Saturday, April 14, 2012

I keep thinking back to this time last year when I was in Washington D.C. to see Meredith with Teresa. Teresa was training for her first half marathon (Indy) and had to do a seven mile run. Like an idiot, I agreed to go with her. I ran six of those seven miles, and I remember thinking how proud I was of running two more miles than I'd ever run before. I never, ever, thought I could double that. But I have. 

This morning, I ran ten miles. Ten miles. In my subdivision. In ten loops. Because I was afraid the rain would start and I would be stranded far from home. That's a lot of repetition, people. 

It didn't feel great, but I did it. I didn't do it fast, but I did it. I ran ten miles. Ten. Miles! 

I thought about a lot of things while I was running, but two people kept popping back up. 

1. My college friend Lauren wrote a note yesterday about running her first 5K. She's been training and working her way up to it and now it's looming ever closer. It made me remember all the reasons I started running... and all of the physical and mental blocks I had (or have) about running. I know she can do it. I know she will beat all those blocks and continue on this incredible journey. And yet sometimes I question myself with running. Why is it that we always question ourselves?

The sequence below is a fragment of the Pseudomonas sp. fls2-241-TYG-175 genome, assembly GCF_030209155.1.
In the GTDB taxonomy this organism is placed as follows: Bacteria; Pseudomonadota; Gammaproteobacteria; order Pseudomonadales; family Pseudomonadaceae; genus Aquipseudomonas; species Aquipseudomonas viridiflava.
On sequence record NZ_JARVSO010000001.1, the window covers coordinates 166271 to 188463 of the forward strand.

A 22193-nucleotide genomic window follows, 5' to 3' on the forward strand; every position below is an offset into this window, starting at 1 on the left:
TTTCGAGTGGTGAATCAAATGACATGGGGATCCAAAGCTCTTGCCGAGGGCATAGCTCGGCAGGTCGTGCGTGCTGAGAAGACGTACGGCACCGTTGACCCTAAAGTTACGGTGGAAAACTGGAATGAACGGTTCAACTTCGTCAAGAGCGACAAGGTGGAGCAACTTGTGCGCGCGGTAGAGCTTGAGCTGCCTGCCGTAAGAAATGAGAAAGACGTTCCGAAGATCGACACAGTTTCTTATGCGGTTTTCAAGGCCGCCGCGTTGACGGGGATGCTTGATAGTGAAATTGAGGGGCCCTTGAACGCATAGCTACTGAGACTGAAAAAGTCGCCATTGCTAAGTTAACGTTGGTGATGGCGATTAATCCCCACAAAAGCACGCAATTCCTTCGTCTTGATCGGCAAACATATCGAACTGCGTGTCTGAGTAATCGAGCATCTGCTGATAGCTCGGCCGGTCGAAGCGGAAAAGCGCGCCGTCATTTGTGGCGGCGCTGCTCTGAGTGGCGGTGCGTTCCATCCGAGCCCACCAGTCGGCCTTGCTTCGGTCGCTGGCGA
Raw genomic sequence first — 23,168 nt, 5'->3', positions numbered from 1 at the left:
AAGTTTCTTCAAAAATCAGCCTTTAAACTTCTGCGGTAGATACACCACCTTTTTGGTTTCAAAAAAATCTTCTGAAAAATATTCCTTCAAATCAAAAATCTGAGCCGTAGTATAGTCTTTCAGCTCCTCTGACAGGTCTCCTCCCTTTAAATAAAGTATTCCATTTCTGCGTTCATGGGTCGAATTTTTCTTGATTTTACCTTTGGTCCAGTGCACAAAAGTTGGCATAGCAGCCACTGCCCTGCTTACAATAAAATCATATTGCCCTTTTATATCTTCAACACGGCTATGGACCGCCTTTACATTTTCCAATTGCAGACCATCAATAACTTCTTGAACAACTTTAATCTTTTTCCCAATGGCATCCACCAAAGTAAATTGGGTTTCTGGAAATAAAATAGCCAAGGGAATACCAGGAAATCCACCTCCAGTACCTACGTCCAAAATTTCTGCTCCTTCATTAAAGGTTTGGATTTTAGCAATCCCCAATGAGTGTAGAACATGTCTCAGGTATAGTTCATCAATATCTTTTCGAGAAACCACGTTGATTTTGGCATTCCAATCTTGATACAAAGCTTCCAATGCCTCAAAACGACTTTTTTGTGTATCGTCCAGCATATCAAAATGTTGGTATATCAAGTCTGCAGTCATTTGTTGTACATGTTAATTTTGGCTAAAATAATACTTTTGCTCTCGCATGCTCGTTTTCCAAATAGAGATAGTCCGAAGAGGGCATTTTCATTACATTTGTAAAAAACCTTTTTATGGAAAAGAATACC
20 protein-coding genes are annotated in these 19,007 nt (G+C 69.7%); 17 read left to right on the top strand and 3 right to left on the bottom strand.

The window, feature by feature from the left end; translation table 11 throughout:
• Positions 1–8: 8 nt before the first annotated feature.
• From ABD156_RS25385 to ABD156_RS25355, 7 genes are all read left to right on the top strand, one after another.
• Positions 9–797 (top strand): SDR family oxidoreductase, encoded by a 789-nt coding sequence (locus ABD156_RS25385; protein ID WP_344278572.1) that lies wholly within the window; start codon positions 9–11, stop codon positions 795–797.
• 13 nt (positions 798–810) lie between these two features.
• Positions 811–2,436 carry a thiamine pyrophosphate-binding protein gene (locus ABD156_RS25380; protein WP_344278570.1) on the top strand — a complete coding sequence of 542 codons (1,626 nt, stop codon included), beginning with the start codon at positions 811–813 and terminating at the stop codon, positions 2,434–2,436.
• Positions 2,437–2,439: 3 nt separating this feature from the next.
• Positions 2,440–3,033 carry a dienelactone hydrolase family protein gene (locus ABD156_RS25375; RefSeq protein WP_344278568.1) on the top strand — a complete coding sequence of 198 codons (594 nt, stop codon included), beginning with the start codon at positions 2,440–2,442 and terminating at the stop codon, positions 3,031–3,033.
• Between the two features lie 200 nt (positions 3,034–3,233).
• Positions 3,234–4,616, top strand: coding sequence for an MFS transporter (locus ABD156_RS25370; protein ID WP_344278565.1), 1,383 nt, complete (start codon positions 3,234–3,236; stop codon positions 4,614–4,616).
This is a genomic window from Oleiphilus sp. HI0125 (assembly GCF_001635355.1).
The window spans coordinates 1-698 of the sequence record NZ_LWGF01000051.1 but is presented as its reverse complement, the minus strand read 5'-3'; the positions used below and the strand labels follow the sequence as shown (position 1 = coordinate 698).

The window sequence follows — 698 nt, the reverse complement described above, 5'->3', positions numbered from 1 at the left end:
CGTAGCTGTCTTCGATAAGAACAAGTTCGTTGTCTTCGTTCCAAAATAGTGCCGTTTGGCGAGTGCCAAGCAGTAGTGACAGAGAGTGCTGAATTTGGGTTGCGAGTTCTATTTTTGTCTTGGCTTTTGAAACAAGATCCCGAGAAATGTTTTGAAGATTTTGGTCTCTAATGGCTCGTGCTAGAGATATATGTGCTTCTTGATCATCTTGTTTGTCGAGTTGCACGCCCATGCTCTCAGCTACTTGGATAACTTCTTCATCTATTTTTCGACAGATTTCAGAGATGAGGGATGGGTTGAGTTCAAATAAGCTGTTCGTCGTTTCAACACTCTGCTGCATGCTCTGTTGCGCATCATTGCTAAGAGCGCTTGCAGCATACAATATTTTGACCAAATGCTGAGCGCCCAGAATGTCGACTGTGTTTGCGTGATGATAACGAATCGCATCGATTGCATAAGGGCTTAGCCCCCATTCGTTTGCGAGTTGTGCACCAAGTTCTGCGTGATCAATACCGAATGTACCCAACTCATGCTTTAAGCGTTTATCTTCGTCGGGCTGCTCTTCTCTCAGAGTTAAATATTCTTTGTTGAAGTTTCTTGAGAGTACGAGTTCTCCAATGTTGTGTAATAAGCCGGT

2. My coworker Monica has been wheel chair bound for about a month now. This week, I helped get her from a meeting to school and was reminded that wheelchairs are tough to lift, move, and navigate. Monica is handling it beautifully and is still teaching despite her pain. Maybe I needed a gentle reminder that my legs are working right now, therefore, I should use them. 

Ten more miles down. Lots more to go. :) 


  1. Thanks for the shout out & support! 10 miles is incredibly amazing and even more fascinating in 10 loops due to looming rain.

  2. Thank you so much for the help. Glad I could help motivate you! 6 weeks now in the chair, 3 more to go. I think after this I need to dedicate a large portion of my life to advocating for disability accessibility. And thank you for thinking I am handling this beautifully, it's hard and depressing but I need to get through it.


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